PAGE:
Surfer Wading Out In Front Of Tybee Pier

Fort Pulaski National Monument

Fort Pulaski is located on neighboring Cockspur Island, the perfect destination for a history enthusiast or nature lover.

Outer Walls Of Fort Pulaski
Cannon At Fort Pulaski
Inside Wall & Cannons at Fort Pulaski

History of Fort Pulaski

Beginning in 1829 under the direction of Major General Babcock and later under then Lieutenant Robert E. Lee, the construction of Fort Pulaski took 18 years, over 1 million dollars in funds, and an estimated 25 million "Savannah Grey" bricks. It was named after Casimir Pulaski, as he was a Revolutionary War soldier who served under George Washington’s command. The walls of Fort Pulaski were eleven feet thick and were thought to be impenetrable. The fort was tasked with the mission of defending Savannah and the United States as a whole at the time of its initial staffing.

Inside Fort Pulaski
Top Cannon at Fort Pulaski











After the start of the Civil War, the fort was taken over by the state of Georgia's Confederate troops. However, they mostly abandoned the fort later that year due to its isolated location. Noticing that the fort was mostly unprotected, Union forces under the command of Quincy A. Gillmore took a gamble and built batteries on the nearby beaches of Tybee Island over the next few months. Then on April 10th, 1862 Gillmore ordered the garrison commander, Colonel Charles H. Olmstead to surrender. He refused, and this led to the bombardment of the fort. This also allowed the Union troops to test state-of-the-art guns, the new James Rifled Cannon and the Parrott Rifle. Within hours, they had breached the southeast wall of the fort and continued to use it to their advantage. After continued firing and a realization that the fort might explode due to the damage caused by the union shelling along the traverse shielding the magazine of the northwest bastion, Olmstead surrendered the fort to Union troops on April 11th.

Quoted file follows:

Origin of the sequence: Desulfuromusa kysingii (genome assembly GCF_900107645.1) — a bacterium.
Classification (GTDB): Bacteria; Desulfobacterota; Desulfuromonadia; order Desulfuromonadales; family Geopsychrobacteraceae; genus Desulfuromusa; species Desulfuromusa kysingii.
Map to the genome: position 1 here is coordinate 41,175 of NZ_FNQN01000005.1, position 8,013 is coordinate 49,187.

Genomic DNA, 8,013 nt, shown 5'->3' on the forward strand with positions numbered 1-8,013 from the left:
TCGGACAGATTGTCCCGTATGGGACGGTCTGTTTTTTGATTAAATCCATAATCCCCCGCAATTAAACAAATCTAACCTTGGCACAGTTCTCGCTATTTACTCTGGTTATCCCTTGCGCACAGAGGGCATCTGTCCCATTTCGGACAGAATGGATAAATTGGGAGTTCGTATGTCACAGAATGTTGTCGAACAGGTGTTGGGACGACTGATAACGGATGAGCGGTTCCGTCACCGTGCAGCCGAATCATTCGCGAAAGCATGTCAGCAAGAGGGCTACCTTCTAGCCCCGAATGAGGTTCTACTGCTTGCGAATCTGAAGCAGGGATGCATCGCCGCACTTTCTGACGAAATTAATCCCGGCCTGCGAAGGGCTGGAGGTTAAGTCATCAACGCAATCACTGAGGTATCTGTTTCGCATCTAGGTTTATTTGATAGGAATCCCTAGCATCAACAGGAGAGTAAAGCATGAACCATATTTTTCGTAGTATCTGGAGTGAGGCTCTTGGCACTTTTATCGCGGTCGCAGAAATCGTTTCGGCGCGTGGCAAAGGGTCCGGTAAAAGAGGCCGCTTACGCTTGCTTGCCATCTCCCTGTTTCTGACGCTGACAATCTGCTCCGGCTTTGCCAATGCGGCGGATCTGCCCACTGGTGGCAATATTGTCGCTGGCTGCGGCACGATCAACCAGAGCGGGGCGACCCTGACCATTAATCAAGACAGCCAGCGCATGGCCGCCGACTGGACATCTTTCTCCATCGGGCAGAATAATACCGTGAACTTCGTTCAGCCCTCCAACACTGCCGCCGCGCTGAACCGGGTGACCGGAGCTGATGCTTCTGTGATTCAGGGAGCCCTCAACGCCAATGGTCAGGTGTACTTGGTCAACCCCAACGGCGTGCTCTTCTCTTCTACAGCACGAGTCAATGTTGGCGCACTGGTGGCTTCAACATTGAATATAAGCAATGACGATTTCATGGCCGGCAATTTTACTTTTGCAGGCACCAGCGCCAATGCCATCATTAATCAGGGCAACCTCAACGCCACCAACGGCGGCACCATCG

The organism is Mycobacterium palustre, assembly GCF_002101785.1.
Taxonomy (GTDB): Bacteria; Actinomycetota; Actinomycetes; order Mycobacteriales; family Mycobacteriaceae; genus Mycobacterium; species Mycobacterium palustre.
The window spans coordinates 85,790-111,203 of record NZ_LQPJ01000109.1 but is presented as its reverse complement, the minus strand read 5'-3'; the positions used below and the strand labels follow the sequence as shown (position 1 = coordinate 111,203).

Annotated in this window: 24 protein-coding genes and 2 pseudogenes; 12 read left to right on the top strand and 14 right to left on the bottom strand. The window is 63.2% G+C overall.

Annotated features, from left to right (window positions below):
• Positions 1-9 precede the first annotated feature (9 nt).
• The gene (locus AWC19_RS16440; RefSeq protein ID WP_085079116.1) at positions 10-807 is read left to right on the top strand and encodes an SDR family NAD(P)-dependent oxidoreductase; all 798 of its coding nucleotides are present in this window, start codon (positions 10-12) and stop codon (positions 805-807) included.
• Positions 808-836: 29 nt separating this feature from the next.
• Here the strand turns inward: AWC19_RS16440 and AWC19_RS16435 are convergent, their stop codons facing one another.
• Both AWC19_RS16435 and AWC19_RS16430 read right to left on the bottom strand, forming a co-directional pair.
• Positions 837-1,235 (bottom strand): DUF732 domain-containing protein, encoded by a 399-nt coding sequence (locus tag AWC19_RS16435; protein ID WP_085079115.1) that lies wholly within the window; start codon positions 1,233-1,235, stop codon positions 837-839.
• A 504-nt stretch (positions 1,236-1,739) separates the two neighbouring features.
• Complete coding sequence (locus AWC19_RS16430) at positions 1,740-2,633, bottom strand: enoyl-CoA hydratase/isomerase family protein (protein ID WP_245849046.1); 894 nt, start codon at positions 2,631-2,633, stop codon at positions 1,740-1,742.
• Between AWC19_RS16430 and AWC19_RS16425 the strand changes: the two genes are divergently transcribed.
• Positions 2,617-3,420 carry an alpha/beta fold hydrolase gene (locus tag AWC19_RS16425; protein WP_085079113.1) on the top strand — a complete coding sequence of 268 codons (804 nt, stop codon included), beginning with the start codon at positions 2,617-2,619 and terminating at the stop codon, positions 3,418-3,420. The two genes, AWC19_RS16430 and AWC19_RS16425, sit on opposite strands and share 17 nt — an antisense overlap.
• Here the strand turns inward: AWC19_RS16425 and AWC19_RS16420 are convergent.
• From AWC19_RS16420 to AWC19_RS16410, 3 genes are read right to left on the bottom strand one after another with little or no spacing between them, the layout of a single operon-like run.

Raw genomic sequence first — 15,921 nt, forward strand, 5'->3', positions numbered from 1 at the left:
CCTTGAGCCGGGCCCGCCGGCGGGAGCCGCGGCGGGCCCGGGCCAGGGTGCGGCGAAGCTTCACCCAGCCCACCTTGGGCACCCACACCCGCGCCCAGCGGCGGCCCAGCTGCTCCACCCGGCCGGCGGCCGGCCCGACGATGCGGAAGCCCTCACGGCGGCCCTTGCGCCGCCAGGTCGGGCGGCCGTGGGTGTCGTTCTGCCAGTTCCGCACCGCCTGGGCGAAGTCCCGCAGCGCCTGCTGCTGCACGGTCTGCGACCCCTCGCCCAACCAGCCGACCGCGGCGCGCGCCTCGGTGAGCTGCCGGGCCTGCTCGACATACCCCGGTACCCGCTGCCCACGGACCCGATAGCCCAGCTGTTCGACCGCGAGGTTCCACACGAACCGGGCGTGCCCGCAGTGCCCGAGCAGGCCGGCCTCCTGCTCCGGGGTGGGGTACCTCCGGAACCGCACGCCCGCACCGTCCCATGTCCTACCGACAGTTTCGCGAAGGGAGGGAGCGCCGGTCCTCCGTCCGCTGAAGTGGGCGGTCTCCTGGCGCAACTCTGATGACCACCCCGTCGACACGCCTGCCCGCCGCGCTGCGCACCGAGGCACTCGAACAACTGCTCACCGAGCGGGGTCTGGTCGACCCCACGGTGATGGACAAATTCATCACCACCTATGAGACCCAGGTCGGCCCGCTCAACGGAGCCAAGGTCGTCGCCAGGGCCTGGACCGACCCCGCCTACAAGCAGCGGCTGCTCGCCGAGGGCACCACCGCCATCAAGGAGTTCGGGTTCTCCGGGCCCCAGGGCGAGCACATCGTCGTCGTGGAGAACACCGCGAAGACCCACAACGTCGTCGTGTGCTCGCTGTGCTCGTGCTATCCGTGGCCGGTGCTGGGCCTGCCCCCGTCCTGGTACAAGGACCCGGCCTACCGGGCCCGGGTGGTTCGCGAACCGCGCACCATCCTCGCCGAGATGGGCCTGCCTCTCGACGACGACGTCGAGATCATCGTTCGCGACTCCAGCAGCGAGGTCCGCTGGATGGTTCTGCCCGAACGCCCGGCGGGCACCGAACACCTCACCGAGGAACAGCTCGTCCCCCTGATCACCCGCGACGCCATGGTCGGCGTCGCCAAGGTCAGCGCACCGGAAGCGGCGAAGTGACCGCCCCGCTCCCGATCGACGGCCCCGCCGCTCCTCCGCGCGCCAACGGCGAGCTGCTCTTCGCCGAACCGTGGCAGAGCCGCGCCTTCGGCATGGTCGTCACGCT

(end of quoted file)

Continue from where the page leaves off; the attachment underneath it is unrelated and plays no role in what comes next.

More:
Enjoy Nature at Fort Pulaski

The area surrounding Fort Pulaski is tidal marshes and mud flats that equal up to 5,365 acres. This area boasts rich vegetation and has maintained trails of different lengths to get a unique view of history and nature as you hike, bike, or walk. See the remains of Fort Pulaski's original construction village and the historic north pier or go on the McQueens Island Rails to Trails. This packed gravel road is a six-mile stretch that follows the rail line that used to connect Savannah to the Tybee beaches.

Admission Costs & Hours Of Operation

All fort visitors are required to purchase a recreational use pass/entrance pass. The park no longer accepts cash but does take credit and debit cards. For Adults 16 and older, it is $10.00, and for 15 or younger, it is free! All tickets are valid for seven consecutive days. The area is open seven days a week, from 9:00 a.m. to 5:00 p.m, but the fort closes at 4:30 p.m. They are closed on New Year's Day, Thanksgiving, and Christmas Day. 

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